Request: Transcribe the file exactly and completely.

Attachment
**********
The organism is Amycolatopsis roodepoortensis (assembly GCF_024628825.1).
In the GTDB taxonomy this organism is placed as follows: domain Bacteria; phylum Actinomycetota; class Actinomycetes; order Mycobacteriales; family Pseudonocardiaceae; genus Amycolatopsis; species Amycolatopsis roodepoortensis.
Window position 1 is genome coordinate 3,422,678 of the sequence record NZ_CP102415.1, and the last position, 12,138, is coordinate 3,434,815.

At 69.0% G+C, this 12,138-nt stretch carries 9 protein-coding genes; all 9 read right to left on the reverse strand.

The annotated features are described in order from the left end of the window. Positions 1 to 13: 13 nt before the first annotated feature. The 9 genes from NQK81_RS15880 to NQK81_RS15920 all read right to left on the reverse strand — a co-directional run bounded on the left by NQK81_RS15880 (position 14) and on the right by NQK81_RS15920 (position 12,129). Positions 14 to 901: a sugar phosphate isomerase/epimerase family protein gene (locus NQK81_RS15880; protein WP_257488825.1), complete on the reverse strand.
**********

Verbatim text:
The organism is Amycolatopsis roodepoortensis (assembly GCF_024628825.1).
In the GTDB taxonomy this organism is placed as follows: domain Bacteria; phylum Actinomycetota; class Actinomycetes; order Mycobacteriales; family Pseudonocardiaceae; genus Amycolatopsis; species Amycolatopsis roodepoortensis.
Window position 1 is genome coordinate 3,422,678 of the sequence record NZ_CP102415.1, and the last position, 12,138, is coordinate 3,434,815.

At 69.0% G+C, this 12,138-nt stretch carries 9 protein-coding genes; all 9 read right to left on the reverse strand.

The annotated features are described in order from the left end of the window. Positions 1 to 13: 13 nt before the first annotated feature. The 9 genes from NQK81_RS15880 to NQK81_RS15920 all read right to left on the reverse strand — a co-directional run bounded on the left by NQK81_RS15880 (position 14) and on the right by NQK81_RS15920 (position 12,129). Positions 14 to 901: a sugar phosphate isomerase/epimerase family protein gene (locus NQK81_RS15880; protein WP_257488825.1), complete on the reverse strand.